My experiment in teaching students to ask questions has run headlong into yet another hurdle. Previously I had been persuaded that the students would benefit from an example, so I brought in an old book and tried to show them how I would formulate some questions as I looked at and thought about the book. […]
Previous posts have reflected on the lack of curiosity amongst students in the history of science and how we might address the issue by modeling curiosity. Subsequent conversation and comments to the first post prompted me to take my copy of Thomas Browne, Religio medici (London: J. Torbuck, 1736) into class and try to model […]
In a previous post I tried to present an assignment in my history of the scientific revolution class that will give the students a chance to work closely with a primary source. I also pointed to the difficulties I have encountered getting the students to be curious about those sources (see the reposted Can I […]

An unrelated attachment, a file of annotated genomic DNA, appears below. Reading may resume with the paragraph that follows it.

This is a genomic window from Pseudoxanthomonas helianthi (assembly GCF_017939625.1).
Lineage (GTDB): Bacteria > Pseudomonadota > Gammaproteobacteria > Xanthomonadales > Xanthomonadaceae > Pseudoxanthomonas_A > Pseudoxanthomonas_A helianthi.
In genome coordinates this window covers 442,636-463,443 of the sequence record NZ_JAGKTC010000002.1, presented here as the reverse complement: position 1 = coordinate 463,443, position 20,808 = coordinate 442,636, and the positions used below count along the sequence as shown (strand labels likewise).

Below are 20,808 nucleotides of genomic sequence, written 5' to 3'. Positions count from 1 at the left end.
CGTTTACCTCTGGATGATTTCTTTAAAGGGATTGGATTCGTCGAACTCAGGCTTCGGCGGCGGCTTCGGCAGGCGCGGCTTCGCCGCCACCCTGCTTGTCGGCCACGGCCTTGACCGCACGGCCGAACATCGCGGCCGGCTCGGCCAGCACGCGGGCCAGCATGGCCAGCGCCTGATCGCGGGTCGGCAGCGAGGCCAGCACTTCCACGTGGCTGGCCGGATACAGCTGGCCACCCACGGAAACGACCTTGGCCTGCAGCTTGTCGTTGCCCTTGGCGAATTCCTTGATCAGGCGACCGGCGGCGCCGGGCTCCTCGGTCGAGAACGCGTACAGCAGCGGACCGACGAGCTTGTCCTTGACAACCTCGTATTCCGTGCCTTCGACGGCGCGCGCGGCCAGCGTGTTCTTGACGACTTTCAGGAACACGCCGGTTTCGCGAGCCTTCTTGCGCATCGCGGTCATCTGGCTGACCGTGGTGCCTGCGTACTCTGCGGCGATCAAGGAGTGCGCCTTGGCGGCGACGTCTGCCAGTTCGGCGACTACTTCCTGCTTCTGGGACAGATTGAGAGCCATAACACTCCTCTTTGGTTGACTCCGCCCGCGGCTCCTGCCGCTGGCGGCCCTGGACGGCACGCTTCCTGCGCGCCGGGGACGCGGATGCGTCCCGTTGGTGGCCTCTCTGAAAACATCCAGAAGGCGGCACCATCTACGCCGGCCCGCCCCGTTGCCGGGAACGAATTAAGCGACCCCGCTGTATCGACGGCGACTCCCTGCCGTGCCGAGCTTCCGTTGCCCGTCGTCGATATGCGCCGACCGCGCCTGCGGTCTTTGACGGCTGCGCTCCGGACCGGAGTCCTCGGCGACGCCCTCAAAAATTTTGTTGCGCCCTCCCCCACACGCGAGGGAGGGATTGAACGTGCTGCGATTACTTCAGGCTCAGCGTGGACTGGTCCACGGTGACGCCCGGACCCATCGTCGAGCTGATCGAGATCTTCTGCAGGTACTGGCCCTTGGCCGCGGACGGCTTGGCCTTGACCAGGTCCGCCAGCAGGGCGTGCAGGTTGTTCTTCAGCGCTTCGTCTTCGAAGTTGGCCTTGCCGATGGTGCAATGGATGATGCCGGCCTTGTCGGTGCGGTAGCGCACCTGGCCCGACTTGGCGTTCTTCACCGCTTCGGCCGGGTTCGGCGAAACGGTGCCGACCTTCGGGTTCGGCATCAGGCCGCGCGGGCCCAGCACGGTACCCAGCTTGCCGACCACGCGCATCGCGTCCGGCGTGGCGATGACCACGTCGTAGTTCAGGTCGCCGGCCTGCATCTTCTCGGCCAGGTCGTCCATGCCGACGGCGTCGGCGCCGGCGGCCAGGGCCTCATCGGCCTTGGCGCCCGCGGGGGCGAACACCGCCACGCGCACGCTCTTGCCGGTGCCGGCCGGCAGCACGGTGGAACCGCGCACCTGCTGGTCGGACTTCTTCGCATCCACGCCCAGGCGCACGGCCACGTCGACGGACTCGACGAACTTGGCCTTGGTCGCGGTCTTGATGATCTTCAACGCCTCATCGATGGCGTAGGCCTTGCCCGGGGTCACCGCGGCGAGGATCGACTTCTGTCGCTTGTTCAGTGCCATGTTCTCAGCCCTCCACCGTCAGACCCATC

How Can I Teach Curiosity?
In my history of the scientific revolution course I have devised an assignment that asks the students to select, describe, and analyze a primary source from our (Haverford’s or Bryn Mawr’s) special collections. The book, pamphlet, or letter has to have been written/published during the period covered in the course—roughly 1500 to 1700—and has to […]